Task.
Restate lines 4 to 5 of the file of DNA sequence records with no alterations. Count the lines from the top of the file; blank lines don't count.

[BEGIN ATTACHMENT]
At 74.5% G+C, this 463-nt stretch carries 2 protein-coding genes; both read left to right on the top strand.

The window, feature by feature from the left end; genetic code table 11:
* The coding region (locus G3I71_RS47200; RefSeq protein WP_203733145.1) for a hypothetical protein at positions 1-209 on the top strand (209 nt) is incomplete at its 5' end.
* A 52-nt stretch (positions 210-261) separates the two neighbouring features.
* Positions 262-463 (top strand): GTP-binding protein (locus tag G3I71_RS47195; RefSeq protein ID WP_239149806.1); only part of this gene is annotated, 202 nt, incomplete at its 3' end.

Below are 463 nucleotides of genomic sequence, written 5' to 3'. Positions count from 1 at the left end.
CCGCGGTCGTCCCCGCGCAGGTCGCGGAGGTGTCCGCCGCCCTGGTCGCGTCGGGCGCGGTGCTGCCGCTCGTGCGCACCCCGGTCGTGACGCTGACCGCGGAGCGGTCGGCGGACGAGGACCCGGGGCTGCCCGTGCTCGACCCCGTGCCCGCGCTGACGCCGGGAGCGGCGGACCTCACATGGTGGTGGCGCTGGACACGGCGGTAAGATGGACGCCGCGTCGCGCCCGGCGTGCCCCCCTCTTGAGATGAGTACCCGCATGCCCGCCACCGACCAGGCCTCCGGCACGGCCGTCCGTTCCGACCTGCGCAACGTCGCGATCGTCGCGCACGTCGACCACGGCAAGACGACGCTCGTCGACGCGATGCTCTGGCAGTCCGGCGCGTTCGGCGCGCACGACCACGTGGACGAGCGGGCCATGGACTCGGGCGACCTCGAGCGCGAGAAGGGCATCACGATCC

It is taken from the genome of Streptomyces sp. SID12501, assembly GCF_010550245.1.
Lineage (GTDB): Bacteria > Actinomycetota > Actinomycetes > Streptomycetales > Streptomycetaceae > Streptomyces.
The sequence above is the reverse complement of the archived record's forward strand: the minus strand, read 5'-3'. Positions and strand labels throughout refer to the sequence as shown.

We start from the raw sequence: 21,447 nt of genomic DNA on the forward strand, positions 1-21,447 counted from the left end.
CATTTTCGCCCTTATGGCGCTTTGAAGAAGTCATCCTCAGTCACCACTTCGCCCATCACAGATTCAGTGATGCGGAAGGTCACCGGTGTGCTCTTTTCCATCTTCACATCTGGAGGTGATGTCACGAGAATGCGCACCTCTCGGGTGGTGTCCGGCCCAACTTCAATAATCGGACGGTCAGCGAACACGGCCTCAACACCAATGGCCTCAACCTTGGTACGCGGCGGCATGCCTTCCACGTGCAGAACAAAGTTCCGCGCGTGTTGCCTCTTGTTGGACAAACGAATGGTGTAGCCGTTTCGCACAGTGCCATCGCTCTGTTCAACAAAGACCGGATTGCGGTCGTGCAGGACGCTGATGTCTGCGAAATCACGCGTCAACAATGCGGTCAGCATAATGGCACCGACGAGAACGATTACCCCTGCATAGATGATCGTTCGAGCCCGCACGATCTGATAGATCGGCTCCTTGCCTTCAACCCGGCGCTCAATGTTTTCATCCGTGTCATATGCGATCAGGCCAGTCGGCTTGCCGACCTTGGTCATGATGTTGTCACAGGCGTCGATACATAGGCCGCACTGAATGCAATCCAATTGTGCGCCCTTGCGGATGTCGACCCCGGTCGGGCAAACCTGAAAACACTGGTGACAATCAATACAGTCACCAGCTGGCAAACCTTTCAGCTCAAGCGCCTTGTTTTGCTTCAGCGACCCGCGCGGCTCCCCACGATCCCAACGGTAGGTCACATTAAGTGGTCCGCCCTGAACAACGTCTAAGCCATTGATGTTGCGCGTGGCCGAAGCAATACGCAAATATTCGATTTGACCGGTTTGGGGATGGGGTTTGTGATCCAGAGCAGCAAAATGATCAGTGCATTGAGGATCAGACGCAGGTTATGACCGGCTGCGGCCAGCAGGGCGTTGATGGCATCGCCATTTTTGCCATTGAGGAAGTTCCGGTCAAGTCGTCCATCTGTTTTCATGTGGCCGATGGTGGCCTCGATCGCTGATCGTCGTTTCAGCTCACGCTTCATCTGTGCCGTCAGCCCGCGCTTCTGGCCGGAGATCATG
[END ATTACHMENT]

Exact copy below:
* A 52-nt stretch (positions 210-261) separates the two neighbouring features.
* Positions 262-463 (top strand): GTP-binding protein (locus tag G3I71_RS47195; RefSeq protein ID WP_239149806.1); only part of this gene is annotated, 202 nt, incomplete at its 3' end.